Soon, as Charles H. Baker, Jr. points out in his Gentlemen's Companion of 1934, the Cuba Libre "caught on everywhere throughout the [American] South ... filtered through the North and West," aided by the ample supply of its ingredients. In The American Language, 1921, H.L. Mencken writes of an early variation of the drink: "The troglodytes of western South Carolina coined 'jump stiddy' for a mixture of Coca-Cola and denatured alcohol (usually drawn from automobile radiators); connoisseurs reputedly preferred the taste of what had been aged in Model-T Fords."
The drink gained further popularity in the United States after The Andrews Sisters recorded a song (in 1945) named after the drink's ingredients, "Rum and Coca-Cola". Cola and rum were both cheap at the time and this also contributed to the widespread popularity of the concoction.
Cubata is a Cuba Libre made from Havana Club Especial instead of Havana Club Blanco, giving it a deeper, more complex flavour.
The Cuba Pintada ("stained Cuba") is one part rum with two parts club soda and just enough cola so that it tints the club soda. The Cuba Campechana ("half-and-half Cuba") contains one part rum topped off with equal parts of club soda and cola. They are both popular refreshments, especially among young people.
Another variation of the Cuba Libre is the Cuban Missile Crisis. Compared to a normal Cuba Libre, it uses a higher proof rum, such as Bacardi 151 (75.5%).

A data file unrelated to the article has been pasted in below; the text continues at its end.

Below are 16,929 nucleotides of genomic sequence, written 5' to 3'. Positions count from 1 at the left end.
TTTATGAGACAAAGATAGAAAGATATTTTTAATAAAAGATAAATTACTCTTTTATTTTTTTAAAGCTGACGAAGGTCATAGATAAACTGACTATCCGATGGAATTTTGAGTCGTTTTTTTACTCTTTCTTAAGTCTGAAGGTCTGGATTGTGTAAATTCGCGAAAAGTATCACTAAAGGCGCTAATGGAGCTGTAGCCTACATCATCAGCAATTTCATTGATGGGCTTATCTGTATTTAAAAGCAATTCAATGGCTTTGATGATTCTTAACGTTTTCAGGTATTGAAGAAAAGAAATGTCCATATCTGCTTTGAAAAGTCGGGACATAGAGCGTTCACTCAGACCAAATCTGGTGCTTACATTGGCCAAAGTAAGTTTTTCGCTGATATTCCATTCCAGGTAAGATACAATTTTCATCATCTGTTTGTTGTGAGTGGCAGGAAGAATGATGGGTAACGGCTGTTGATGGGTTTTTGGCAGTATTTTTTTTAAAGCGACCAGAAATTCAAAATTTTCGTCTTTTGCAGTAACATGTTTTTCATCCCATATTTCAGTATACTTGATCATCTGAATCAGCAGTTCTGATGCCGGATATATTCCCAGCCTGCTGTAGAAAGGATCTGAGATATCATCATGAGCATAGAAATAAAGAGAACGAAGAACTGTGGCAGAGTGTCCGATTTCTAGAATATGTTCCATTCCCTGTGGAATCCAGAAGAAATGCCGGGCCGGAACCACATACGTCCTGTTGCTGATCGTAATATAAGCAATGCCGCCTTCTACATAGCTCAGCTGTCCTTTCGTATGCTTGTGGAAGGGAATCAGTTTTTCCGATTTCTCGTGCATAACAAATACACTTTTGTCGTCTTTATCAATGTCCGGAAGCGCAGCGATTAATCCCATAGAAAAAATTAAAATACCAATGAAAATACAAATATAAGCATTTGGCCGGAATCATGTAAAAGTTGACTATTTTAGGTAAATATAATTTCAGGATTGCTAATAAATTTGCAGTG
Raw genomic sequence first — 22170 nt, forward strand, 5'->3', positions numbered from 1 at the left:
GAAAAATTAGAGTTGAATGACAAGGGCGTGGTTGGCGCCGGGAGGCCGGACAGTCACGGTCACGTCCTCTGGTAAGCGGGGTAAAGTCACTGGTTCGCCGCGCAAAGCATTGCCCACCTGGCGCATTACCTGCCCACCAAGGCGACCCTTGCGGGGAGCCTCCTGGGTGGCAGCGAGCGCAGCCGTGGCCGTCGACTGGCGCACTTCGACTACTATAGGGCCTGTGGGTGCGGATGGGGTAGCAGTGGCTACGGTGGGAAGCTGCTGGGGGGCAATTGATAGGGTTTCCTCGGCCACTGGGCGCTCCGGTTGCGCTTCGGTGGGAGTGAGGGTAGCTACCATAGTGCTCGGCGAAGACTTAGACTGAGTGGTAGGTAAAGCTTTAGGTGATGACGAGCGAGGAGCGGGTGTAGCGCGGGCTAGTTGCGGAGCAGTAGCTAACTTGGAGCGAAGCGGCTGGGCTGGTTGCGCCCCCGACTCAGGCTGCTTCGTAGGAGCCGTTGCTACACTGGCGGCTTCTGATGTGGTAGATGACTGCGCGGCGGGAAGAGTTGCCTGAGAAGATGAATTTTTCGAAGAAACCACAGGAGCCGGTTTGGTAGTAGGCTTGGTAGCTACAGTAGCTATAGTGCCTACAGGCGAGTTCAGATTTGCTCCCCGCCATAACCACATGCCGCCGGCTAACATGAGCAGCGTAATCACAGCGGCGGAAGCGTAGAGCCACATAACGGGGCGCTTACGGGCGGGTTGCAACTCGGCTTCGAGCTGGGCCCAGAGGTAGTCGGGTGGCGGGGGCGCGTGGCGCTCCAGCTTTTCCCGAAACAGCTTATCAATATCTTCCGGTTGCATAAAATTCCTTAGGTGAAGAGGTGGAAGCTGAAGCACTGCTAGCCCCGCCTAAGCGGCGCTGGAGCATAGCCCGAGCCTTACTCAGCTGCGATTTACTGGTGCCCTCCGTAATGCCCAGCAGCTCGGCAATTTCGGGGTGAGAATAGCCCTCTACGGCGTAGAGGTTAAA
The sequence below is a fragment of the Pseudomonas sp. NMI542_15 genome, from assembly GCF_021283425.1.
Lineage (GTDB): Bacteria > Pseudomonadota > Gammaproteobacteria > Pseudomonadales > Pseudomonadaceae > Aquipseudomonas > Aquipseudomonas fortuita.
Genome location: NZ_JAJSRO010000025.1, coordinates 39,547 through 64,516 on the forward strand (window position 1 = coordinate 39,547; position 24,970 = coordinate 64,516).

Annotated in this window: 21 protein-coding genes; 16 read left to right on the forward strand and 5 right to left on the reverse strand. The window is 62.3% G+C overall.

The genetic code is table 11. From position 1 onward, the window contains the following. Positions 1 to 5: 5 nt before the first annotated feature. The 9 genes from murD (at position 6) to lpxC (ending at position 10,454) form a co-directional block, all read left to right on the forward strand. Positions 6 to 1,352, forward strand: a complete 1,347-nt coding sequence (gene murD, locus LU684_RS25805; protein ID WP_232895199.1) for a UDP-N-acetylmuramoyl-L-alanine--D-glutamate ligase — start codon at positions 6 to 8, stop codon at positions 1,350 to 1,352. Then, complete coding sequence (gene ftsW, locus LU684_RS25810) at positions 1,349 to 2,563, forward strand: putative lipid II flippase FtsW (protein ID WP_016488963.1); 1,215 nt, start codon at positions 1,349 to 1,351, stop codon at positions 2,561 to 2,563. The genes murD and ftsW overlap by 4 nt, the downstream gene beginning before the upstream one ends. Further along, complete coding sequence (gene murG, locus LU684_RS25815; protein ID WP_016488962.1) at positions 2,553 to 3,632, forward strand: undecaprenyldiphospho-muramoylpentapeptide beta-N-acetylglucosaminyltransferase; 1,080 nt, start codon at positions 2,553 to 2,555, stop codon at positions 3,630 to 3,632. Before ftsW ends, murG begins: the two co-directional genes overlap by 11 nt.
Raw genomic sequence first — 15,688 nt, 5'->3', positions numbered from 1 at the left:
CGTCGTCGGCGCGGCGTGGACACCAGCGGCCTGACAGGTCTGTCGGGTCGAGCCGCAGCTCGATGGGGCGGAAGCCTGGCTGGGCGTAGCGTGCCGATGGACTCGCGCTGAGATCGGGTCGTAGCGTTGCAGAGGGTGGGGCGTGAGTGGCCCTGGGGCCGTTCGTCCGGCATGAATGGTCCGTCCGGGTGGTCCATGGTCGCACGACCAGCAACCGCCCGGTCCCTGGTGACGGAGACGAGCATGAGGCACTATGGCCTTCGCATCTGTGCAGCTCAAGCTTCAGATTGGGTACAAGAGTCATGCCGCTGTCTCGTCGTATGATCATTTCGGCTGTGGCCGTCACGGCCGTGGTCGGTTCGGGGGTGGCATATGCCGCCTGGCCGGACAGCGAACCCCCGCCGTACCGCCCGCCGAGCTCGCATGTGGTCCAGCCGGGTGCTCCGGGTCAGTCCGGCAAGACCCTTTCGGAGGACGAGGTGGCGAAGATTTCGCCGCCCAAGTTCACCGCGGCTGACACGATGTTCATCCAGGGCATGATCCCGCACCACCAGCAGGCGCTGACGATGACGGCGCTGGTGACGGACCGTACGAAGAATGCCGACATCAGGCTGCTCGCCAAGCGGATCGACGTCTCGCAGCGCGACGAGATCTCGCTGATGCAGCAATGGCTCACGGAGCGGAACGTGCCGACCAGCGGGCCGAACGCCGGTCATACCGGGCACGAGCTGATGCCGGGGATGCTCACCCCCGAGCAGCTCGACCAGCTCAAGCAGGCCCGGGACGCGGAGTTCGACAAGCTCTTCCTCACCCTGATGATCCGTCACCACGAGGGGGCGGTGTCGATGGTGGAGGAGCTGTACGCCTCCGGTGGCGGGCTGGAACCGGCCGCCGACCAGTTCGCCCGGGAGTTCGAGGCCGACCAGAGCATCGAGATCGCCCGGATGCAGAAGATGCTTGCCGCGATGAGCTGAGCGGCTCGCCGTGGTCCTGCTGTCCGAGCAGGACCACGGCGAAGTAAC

A variation of the Cuba Libre popular in the West Indies is a “Hot” Cuba Libre which includes a splash of Caribbean hot sauce (for example, Capt'n Sleepy's Quintessential Habanero, or Matouk's).
Some people substitute Cream Soda and spiced rum to create a bright gold drink, often referred to as a Midas.
Another recent variation is the Venezuela Libre, inspired by the increasing cooperation between the governments of Venezuela and Cuba. It has 1.5 US fluid ounces (44 ml) of Venezuelan White Rum, 1.5 US fluid ounces (44 ml) of Venezuelan Gold Rum, 3 US fluid ounces (89 ml) of lemon mix, 1 lemon wedge and a dash of angostura bitters, and diet cola in place of normal cola.
The drink's name has evolved somewhat in both Cuba and the United States, where some choose to refer to it as a Mentirita ("a little lie"), in an opinionated reference to Cuban politics.
- In Australia, the more popularly known drink is simply Rum and Coke or "Rumbo", which contains no lime, commonly uses a local dark rum and can be purchased in cans as a ready-to-drink. However, the combination of light rum, brown sugar and cola is commonly ordered at cocktail bars as a Cuba Libre.
- In Brazil, there is another variation, made with "cachaça" and lemon without peeling.
- In Britain, the drink is most commonly served without the lime juice and ordered simply as a Bacardi and Coke. When the lime juice is included and rubbed around the rim of the glass it can be known as a Lou Bega, after the popular singer. Often the drink is called Cuban for the original mix and White Cuban when coke is replaced with Sprite or 7up.
- In Chile and Spain, Cuba Libre is also called "Ron-Cola" and "Cubata".